income you seek to make a marvelous career. But you're extraordinarily frustrated because you don't know where to turn, where to start, and how to actually operationalize your expertise to the fullest. Imagine growing your business by four times its current position in 12 months by simply listening to the

the coaching experts we have for you right here on the name of the show. What's the name of the show? How they do that. And I only ask because this is one of the first ones I haven't seen it out there yet. So sorry about that. How they do that. Yeah. Your serum for imposter syndrome.

Skot Waldron (11:08.633)
How'd they do that? You're on how'd they do that, Park. You're on how'd they do that.

Skot Waldron (11:15.449)
I haven't either, so thanks for reminding me too. Yeah.

Skot Waldron (11:25.945)
my gosh. Okay.

Park Howell (11:30.446)
So what we did there for everyone watching and viewing is we identified Scott's number one audience, what they want relative to Scott's offering and listening to the show and why that's important to them. We want to be as human and use as many as emotional little trigger words as there as possible. Then we move into the, but you're frustrated cause Scott said they're frustrated. And believe me, I've been there too. I know how frustrating it can be when you look around and you think the coaching world is passing you by and you're stuck in sand.

My thing is just go to Dr. Seuss's all the places you'll go. Read that book and he gives you permission to be stuck in the sand. It's really great. And then the therefore picture, what tomorrow could look like if you just simply listen to the experts we bring for you right here on how they do that show. How's something like that?

Skot Waldron (12:18.329)
That's awesome, man. That is awesome. So I love you. I mean, you spit it out. You spit it out. And it's so, so coaches will be able to use this when in a sales pitch, when they're presenting their opportunity, they'll be able to use this when they're listening to their clients and reflect back to them what they heard using the ABT, their clients will go, Whoa, you said that so clearly. You know, coaches will be able to use this when they're messaging their, who they are to the word, their elevator pitch.

Park Howell (12:33.87)

Skot Waldron (12:45.593)
They'll also be able to use this and LinkedIn posts. Yeah. I mean, getting that 400 % engagement on a LinkedIn post. I think we all want that. So.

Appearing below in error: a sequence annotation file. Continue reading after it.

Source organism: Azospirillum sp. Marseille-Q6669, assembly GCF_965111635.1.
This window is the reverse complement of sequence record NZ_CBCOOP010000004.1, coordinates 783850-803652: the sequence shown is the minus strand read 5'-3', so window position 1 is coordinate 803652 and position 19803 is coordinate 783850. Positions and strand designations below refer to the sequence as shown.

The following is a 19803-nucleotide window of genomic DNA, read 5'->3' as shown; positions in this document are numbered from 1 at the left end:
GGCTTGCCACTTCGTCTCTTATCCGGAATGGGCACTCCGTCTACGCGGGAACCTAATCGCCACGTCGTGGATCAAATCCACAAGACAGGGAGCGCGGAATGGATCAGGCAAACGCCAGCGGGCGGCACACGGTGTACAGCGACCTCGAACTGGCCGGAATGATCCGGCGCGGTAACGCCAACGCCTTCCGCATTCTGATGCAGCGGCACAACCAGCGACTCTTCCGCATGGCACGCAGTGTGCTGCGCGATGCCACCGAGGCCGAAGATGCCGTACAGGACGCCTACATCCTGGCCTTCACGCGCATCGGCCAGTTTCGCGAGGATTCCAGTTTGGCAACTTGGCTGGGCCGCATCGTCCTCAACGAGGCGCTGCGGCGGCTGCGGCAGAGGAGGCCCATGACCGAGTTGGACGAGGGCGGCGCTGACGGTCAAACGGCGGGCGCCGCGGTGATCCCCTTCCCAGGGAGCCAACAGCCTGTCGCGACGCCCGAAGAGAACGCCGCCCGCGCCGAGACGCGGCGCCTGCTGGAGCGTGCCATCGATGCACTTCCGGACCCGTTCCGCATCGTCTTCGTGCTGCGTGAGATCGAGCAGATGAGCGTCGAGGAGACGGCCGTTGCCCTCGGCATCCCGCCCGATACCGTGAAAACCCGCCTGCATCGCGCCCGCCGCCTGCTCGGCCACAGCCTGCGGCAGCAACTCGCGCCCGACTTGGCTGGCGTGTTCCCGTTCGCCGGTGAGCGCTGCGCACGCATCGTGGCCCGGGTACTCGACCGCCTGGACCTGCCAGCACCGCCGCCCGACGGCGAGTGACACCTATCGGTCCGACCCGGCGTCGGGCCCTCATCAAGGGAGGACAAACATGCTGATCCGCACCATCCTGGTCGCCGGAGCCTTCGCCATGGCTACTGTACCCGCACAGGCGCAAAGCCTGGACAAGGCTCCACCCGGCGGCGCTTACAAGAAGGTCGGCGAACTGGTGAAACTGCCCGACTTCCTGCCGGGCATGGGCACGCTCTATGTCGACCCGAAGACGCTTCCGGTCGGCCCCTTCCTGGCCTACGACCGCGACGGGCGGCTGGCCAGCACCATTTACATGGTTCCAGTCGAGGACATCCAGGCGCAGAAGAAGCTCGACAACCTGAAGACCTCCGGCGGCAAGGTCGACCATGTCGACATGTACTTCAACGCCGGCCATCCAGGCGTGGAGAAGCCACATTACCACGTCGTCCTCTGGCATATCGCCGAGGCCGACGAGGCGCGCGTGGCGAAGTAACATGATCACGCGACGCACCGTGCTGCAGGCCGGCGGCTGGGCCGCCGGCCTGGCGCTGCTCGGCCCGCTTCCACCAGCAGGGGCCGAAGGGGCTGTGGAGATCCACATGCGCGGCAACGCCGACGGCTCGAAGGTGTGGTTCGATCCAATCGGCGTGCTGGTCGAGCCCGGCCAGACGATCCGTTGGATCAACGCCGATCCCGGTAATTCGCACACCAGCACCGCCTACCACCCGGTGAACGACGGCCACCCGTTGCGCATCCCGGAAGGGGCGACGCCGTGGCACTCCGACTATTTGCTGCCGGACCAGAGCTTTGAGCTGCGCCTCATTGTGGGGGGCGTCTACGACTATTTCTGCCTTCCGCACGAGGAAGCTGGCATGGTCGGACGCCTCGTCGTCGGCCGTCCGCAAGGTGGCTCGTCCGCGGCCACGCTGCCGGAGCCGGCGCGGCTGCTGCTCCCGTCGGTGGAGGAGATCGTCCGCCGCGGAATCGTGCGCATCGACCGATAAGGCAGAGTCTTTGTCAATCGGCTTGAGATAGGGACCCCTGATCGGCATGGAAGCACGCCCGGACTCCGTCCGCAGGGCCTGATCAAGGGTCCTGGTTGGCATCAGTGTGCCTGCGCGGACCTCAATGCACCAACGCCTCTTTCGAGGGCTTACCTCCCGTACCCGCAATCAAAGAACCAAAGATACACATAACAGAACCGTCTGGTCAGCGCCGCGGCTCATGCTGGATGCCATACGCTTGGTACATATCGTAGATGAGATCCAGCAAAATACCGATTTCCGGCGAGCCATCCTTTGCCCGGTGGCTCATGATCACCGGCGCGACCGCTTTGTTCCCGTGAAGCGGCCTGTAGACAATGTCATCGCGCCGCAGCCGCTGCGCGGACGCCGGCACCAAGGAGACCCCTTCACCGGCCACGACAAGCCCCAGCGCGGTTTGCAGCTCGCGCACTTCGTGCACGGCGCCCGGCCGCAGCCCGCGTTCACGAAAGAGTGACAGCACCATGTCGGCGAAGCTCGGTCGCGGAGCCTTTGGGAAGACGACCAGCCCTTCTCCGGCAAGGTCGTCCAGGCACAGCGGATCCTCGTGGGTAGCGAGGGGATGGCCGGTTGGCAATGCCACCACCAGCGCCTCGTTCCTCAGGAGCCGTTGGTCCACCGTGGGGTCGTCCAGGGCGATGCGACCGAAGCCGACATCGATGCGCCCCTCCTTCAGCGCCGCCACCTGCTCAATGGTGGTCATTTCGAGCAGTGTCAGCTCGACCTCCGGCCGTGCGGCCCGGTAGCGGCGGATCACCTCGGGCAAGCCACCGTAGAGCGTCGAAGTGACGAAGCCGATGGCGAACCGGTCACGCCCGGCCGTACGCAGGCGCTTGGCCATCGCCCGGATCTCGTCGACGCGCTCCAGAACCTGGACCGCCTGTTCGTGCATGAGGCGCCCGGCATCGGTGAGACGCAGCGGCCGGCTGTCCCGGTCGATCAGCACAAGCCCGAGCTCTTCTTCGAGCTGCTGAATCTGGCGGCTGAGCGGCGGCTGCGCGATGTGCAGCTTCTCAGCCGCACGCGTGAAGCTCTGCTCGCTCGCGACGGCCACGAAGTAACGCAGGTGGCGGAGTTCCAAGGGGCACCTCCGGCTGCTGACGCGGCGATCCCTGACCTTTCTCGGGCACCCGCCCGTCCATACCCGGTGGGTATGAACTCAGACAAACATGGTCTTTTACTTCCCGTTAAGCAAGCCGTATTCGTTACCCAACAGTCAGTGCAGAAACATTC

Park Howell (12:48.878)
Mm -hmm.

Park Howell (12:54.766)
Yeah. By the way, Scott, that you had mentioned the elevator pitch real quick. Here's a great way to use the ABT as an elevator pitch. I talk about being a one floor elevator pitch because that's all it takes. It's great to ask that person a question when they say, Scott, what do you do? You know, when people ask me, Park, what do you do? And I ask them a question to involve them in the story. It's my statement of agreement, basically. And I'd say something like, Scott, have you ever gone to a speaker presentation, super excited?

by the expert that's on stage and you couldn't wait to hear their speech, but you were disappointed because they came off boring. And they go, yeah, I've been there. And I say, I make sure that never happens. And then you go, how do you do that? Then I go into what I do with the business of story. So start with a question for the audience, for the person asking you, what do you do? You ask them the question that sets it up. And then, but here's the problem you probably experienced. And then they go, yeah, I've been there.

I just make sure that never happens. And then you tell how you do that.

Skot Waldron (13:58.713)
how'd they do that? See, you pulled the name right into the thing. well done, Park, well done. Gosh, dude, this is so good. Okay, very practical. What do you want people, all the people listening right now, what's the practical step they can take right now?

Park Howell (14:14.51)
Here's the thing, being a coach myself, I know a lot of coaches out there don't have a lot of investment capital to build their own thing. So what I do is I pull together a group of you all in a mastermind course. It could be anywhere from 12 to 20 people involved at any one time. And it's the most inexpensive way to go about getting our story frameworks and showing you how to tell them. If you're interested in participating in an upcoming mastermind, send me a note.

to park at businessofstory .com. That's my email. I'll get back to you within one day if it even takes that long. But if you're interested in doing that, we can talk and share with you what's involved in that, the cost of it and so forth. And then I'll let you know when the next one's available.

Skot Waldron (15:01.721)
so good. So good. You've got a show people can go listen to the business story podcast.

Park Howell (15:05.55)
Yep. The Business of Story every Monday, you were on it. You helped me kick off year 2024 with your excellent book. And yeah, been doing it for eight years. And every Monday I've got a new story artist on to help you learn how to craft and tell compelling stories that sell.

Skot Waldron (15:09.785)
Mm -mm.

Skot Waldron (15:23.897)
It's, and it's a brilliant show. So awesome. Link in with you. You're there. I've got this cool little, this cool little book. Remember this thing? Yeah. So what's your story? I got the business story field guide right here. It's really, really good. So, man, I'm grateful for you. Thanks for park for being on the show, spreading your wisdom and building the community. One bit of hope for everybody out there. What's some hope you can spread for everybody else.

Park Howell (15:33.358)
What's your story field guide? You bet, baby.

Park Howell (15:49.55)
One day that you have an incredibly powerful story to tell, find the courage and go and tell it. It'll blow your mind how it works like that tractor beam to bring business into your coaching business.